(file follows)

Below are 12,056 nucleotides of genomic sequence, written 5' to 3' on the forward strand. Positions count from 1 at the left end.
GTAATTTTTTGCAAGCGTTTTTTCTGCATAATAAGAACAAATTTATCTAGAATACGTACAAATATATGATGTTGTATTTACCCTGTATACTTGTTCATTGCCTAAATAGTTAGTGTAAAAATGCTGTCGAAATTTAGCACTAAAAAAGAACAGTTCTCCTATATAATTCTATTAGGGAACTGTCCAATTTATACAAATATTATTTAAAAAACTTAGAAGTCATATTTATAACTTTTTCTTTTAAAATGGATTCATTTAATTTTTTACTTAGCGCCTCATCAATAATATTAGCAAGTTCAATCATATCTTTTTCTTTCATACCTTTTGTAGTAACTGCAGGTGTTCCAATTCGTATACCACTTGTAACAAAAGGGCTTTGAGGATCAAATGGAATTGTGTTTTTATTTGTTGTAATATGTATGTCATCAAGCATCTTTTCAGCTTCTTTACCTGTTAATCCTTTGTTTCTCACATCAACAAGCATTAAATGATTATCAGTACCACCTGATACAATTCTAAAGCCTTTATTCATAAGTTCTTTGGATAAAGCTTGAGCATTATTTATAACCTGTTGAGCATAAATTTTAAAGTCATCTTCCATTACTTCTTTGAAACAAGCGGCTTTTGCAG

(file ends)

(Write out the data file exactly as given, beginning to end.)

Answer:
Below are 12,056 nucleotides of genomic sequence, written 5' to 3' on the forward strand. Positions count from 1 at the left end.
GTAATTTTTTGCAAGCGTTTTTTCTGCATAATAAGAACAAATTTATCTAGAATACGTACAAATATATGATGTTGTATTTACCCTGTATACTTGTTCATTGCCTAAATAGTTAGTGTAAAAATGCTGTCGAAATTTAGCACTAAAAAAGAACAGTTCTCCTATATAATTCTATTAGGGAACTGTCCAATTTATACAAATATTATTTAAAAAACTTAGAAGTCATATTTATAACTTTTTCTTTTAAAATGGATTCATTTAATTTTTTACTTAGCGCCTCATCAATAATATTAGCAAGTTCAATCATATCTTTTTCTTTCATACCTTTTGTAGTAACTGCAGGTGTTCCAATTCGTATACCACTTGTAACAAAAGGGCTTTGAGGATCAAATGGAATTGTGTTTTTATTTGTTGTAATATGTATGTCATCAAGCATCTTTTCAGCTTCTTTACCTGTTAATCCTTTGTTTCTCACATCAACAAGCATTAAATGATTATCAGTACCACCTGATACAATTCTAAAGCCTTTATTCATAAGTTCTTTGGATAAAGCTTGAGCATTATTTATAACCTGTTGAGCATAAATTTTAAAGTCATCTTCCATTACTTCTTTGAAACAAGCGGCTTTTGCAG